4. Replace the 1.5 volt battery with a 6 volt battery and measure the current again. Do you see any difference on the amount of light in the bulb?
    5. Replace the 6 volt battery with a 9 volt battery and measure the current again. Do you see any difference on the amount of light in the bulb? Did you blow up the bulb because you applied excess voltage to it?
    6. Write the result of your experiments in the following table.

This is just a sample table. Values are not real. Write your own values.

Voltage (volts) Resistor Value (ohms) Current (amps)
1.50 V 6.6 ohms 0.22 A
6.00 V 6.6 ohms 0.90 A
9.00 V 6.6 ohms 1.36 A

For more accurate results in the above experiments, you must measure the voltage between two ends of the light bulb while the circuit is closed and the light bulb is on. This requires having two multi-meters. One as an ammeter in the circuit and the other as a voltmeter across the light bulb. If you have only one multi-meter, you can perform the test twice! Measure the current once and measure the voltage the second time. This is important to be done because weak, low quality and old batteries will show a high voltage while they are not connected to a circuit, but their voltage will drop as soon as you connect them to a load such as a light bulb.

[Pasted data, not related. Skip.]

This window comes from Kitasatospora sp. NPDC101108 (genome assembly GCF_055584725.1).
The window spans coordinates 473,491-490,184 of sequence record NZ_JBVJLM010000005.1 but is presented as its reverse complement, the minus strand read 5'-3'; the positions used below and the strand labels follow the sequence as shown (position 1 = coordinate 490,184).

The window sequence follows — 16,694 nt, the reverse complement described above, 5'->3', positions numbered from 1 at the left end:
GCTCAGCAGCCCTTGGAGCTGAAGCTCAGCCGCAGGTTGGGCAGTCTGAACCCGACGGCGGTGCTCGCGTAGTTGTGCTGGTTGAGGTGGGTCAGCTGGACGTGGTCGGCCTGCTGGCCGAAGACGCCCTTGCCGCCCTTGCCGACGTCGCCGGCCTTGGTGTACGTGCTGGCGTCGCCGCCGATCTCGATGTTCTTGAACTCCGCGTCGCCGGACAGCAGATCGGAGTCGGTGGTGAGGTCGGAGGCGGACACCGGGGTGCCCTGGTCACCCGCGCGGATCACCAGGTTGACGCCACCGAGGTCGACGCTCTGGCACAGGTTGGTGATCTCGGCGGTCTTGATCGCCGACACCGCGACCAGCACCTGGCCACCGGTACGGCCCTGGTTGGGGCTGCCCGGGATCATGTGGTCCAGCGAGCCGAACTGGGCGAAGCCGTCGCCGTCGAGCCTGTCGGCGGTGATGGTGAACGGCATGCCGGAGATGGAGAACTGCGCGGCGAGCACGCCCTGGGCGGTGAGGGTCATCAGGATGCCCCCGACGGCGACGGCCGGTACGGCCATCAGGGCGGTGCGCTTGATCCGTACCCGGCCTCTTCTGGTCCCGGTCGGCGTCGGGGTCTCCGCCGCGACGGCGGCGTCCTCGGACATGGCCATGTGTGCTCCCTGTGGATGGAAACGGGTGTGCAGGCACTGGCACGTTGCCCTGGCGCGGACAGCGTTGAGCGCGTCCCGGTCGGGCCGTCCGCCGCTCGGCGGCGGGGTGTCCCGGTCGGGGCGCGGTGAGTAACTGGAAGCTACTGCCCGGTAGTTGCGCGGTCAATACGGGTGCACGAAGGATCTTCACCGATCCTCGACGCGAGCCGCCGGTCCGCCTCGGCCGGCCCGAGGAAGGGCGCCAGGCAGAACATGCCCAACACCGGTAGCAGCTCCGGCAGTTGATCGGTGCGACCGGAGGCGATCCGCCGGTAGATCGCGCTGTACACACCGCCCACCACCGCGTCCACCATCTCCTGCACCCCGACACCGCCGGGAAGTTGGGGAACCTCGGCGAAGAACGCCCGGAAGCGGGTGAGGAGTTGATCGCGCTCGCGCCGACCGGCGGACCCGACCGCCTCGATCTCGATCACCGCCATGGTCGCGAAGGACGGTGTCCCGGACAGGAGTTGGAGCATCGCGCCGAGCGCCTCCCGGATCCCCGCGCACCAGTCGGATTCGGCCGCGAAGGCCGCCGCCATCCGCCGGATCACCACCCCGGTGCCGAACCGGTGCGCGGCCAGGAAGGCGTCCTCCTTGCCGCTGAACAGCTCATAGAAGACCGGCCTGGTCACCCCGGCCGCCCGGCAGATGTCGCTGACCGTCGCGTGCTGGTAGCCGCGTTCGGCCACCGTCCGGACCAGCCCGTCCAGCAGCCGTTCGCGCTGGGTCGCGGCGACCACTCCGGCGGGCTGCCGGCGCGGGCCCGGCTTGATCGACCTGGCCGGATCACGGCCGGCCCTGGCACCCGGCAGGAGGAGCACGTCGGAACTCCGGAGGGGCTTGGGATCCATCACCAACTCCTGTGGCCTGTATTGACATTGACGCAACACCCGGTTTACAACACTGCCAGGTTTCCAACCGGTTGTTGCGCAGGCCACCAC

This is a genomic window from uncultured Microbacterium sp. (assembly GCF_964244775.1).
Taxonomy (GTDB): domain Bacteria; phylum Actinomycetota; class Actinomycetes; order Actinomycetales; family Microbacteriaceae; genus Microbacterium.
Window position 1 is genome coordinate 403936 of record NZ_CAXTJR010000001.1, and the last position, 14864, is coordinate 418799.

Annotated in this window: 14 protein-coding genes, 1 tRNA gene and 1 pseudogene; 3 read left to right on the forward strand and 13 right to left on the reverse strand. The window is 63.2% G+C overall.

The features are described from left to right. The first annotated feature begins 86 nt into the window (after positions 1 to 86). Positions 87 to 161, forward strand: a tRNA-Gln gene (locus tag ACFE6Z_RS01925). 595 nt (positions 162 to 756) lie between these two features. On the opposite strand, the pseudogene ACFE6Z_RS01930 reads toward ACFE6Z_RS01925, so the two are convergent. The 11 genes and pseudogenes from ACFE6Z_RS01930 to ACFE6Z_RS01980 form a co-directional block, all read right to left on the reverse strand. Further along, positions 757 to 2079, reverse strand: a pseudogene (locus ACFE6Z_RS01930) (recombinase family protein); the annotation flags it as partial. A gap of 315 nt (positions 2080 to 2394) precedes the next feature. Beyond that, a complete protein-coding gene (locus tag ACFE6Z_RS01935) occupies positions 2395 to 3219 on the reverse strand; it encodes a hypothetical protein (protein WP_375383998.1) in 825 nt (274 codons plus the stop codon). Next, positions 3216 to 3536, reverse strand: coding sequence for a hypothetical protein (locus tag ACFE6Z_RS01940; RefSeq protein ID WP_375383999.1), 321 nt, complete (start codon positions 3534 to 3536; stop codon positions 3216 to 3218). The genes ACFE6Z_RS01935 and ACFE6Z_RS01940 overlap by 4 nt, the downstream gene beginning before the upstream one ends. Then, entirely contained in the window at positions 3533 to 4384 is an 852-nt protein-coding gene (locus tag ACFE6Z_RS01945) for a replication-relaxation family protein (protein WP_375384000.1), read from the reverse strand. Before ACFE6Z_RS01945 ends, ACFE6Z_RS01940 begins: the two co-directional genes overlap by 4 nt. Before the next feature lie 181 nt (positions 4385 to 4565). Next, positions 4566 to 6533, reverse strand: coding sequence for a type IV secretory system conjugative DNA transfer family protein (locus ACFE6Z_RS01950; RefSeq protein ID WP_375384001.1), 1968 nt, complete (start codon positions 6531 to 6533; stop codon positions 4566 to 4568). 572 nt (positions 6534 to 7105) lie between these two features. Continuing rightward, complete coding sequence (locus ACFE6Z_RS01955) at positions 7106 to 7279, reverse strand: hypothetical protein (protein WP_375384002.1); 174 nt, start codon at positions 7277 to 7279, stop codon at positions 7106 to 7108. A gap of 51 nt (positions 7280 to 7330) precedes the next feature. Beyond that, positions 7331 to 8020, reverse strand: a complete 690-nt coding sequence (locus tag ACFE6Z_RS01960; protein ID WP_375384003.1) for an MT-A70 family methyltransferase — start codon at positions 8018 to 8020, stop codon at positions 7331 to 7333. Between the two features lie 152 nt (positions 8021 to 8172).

What is the relation between the values in your table? Does current increase when you increase the voltage? How much does the current increase when you double the voltage?

More details:

A simple electric circuit may contain a battery, a light bulb and the connecting wires. In such circuit we don’t know what is the voltage across the light bulb and we don’t know how many amperes is the electric current.

Although you may know that you are using a 6 volt battery, you cannot be sure that the voltage across the light bulb is 6 volts; the voltage in many batteries drop when you place them in a circuit. This condition mostly happens in small batteries.

To measure the current in a circuit, you must place the ammeter in the circuit. In other words the electricity at some point enters the ammeter and exits the other side. This method of placing a device in a circuit is called connection in series. Ammeters always must be installed in series.

Most multimeters can be used as an ammeter too. You just need to change the knob and set it to Amperes; you also need to change the position of wires. Usually the red wire of a multimeter must be inserted to another hole when you want to measure current. See the reference manual of your multimeter for details.

Ammeter = Ampere meter


To make sure that you will measure and report the correct voltage you must have a second multimeter or voltmeter and connect it parallel to the light bulb (as shown in the diagram).
In this way you will be able to read both the voltage and the current at the same time.

Make a graph: